Sonic programming language: Heavily inspired by Swift, but compiles to C so you can use it anywhere.

Brought to you by Chris Hulbert and Andres Kievsky!

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Getting started

You call this a programming language? You call this a super computer?

Open the project in Xcode, run it, and see what it output in the console. So far we only have a Lexer and ambition.



Swift is a fantastic language, but is tied really strongly to the Apple ecosystem, as well as LLVM. I’ve been thinking for years that it’d be great if we could make a Swift -> C compiler that could be used anywhere. When we started doing this, it became apparent that Swift is a vastly complex language, and so rather than making another Swift compiler, we’re starting a new language that is more or less a simplified subset of Swift, and calling it Sonic.

  • Memory management is intended to use automatic reference counting.
  • We’re aiming for the standard library to be comparably featureful to Go’s stdlib. We find that several popular languages with skinny stdlibs to suffer from ‘1000 dependencies to get anything done’ syndrome, and for this to be really scary in terms of supply-chain poisoning. A high-quality stdlib will mitigage this.
  • We’ve been inspired by Zig’s success and hope to emulate this! In that vein, I’m accepting donations.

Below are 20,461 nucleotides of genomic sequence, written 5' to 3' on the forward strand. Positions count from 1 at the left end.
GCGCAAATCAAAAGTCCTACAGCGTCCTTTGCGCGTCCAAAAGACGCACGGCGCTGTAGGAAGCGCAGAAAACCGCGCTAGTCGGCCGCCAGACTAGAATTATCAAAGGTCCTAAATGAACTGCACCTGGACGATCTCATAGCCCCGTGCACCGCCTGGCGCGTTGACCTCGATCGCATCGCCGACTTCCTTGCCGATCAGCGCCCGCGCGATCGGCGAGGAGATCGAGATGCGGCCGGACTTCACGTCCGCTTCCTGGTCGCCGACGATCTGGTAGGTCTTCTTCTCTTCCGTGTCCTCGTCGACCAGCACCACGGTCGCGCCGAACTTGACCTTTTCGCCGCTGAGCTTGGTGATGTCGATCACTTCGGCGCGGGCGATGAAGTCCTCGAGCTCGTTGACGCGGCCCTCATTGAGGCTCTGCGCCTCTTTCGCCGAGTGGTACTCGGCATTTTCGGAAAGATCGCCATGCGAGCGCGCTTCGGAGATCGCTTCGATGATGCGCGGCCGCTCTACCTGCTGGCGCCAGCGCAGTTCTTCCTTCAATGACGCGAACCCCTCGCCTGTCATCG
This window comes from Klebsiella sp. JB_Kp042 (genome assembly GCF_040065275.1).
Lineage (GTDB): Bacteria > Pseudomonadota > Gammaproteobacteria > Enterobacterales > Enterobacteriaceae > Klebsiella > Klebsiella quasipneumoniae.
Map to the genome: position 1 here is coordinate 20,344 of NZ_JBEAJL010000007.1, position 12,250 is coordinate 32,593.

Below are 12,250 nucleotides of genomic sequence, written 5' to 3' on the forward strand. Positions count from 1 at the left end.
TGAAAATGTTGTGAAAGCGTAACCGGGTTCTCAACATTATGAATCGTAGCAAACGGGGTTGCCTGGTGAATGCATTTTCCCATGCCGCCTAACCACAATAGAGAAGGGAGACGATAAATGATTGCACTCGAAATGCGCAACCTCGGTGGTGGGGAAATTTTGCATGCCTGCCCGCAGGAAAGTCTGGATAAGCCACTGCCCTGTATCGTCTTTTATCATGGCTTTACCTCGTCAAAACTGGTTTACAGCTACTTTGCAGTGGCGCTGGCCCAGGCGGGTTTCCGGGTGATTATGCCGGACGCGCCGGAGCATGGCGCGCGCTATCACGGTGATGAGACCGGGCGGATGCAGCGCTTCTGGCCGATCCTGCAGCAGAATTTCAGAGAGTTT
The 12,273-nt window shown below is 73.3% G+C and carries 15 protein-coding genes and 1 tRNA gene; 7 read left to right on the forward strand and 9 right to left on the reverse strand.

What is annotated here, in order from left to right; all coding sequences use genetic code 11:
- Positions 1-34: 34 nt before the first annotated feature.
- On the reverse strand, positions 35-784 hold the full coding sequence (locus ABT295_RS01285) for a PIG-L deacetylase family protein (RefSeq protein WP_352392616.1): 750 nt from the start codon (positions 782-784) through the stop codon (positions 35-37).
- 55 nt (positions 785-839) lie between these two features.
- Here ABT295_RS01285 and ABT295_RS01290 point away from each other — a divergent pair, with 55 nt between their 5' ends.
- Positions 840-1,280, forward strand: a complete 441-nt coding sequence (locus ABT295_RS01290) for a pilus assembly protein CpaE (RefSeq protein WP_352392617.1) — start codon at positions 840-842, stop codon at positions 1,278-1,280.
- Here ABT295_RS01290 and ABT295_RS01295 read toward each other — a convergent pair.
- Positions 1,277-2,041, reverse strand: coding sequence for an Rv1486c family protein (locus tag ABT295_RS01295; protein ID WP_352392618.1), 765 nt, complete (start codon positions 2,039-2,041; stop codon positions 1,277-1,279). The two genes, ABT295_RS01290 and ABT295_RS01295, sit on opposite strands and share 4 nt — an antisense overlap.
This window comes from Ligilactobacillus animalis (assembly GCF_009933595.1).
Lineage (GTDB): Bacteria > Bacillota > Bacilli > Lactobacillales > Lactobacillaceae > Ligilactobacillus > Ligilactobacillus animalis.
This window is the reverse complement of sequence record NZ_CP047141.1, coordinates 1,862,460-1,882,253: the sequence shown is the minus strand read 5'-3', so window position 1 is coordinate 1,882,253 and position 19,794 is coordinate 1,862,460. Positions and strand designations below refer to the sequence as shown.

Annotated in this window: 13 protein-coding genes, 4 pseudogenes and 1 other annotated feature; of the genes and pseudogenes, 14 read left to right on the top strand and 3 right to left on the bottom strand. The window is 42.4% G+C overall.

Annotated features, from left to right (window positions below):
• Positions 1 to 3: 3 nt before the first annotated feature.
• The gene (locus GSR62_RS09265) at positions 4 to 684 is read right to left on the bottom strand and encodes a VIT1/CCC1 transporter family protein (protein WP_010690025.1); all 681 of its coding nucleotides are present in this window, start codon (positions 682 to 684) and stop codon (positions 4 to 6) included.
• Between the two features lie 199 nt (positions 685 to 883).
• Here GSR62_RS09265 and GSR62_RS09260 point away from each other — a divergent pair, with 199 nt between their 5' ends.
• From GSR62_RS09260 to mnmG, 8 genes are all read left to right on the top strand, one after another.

• We’d love to make an incremental compiler that is as fast as TCC, to “Optimize for programmer happiness” as the Rails folk like to say. We might kill a few sacred cows to this end.
  • The BHAG is to use Sonic as the foundation for a cross-platform mobile app development framework, something akin to React Native.

Current status

And you call it a language despite the fact it is obviously just a lexer.

So far we have a lexer! This is the first step. We’re working on the parser next. The lexer takes source code and outputs tokens. The parser takes the tokens and outputs an Abstract Syntax Tree. Andres has already begun work on the final step: converting an AST into C.



I’ve decided to go with the LGPL. I am not a lawyer, but the gist of it is: You can’t fork this and make it closed-source. However if you use this as part of a larger project, the larger project can be licensed as you wish. I think that’s a healthy balance. If this project proves popular and there is a lot of demand for relicensing to eg MIT, we’ll certainly consider it!


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